19th Century Parlorcraft Circle
Cravats, Jabots, and Ties: Victorian Neckwear
Join the New York Nineteenth Century Society Parlorcraft Circle as we explore cravats, jabots, and ties! From sailors to schoolgirls, gentlemen of leisure to
“New Women,” neckties were an essential part of the 19th-century wardrobe. Since the 17th-century French king Louis XIII made them fashionable, neckties have
been de rigeur in Western society. From the voluminous white Regency stock to Navy officer’s black neck-cloth, the loose working-man’s kerchief to the thin
four-tingered ties worn in the American West, no 19th-century man’s wardrobe was complete without one. Neckwear was also part of women’s attire. Lacy jabots
and collars allowed them to change the look of a limited wardrobe. Sailor collars and narrow ties were often part of school uniforms for girls, and the “New
Woman” made famous by Charles Dana Gibson frequently sported a tie along with her shirtwaist and walking skirt.
Materials, supplies, and instruction will be provided to make a 1907 jabot, a bow tie, and an ascot or cravat. You are welcome to bring your own fabrics. Cotton works well for bow ties – heavier for bow ties, light cotton batiste or lawn for the jabot. Ascots and cravats can be of any material but we find cotton to be most comfortable around the neck. Old sheets and pillowcases are ideal for these projects.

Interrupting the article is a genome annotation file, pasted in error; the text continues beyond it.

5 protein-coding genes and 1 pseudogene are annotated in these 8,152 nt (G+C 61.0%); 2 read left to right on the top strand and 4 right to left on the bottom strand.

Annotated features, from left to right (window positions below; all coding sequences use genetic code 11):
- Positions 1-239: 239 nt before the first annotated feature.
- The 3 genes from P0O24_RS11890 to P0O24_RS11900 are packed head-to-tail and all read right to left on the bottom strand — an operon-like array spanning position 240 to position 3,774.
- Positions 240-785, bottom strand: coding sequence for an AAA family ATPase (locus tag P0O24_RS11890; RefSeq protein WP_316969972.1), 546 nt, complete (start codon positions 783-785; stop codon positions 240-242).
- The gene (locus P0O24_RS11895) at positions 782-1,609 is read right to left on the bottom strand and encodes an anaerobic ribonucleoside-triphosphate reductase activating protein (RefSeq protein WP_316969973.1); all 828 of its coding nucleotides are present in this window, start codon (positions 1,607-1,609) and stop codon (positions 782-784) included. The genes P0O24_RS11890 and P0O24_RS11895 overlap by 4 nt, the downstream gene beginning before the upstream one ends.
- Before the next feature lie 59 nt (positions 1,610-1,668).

Tea and light refreshments will be served but you may bring your own treats to share if you wish. Please leave your laptops and modern sewing/craft projects at home for this event – we’re all about the historic hand work!
Materials for this event also supplied by the generosity of Materials for the Arts.
Moderated by Rachel Klingberg and Morgana Toglia, we heartily invite you to craft and design to your hearts content!
If you have a special craft or skill from history that you would like to share, please let us know: firstname.lastname@example.org.
Get to know the New York Nineteenth Century Society and participate in planning new events! At this month’s public meeting we’ll be discussing our summer events. The second half of our meeting is social hour.
The meeting is located on the second floor of 78 St Mark’s Place. The stairwell next to the theater leads to the parlor inside. Just walk through the cast-iron gate to the right of Theatre 80 and up the stairs to the second floor.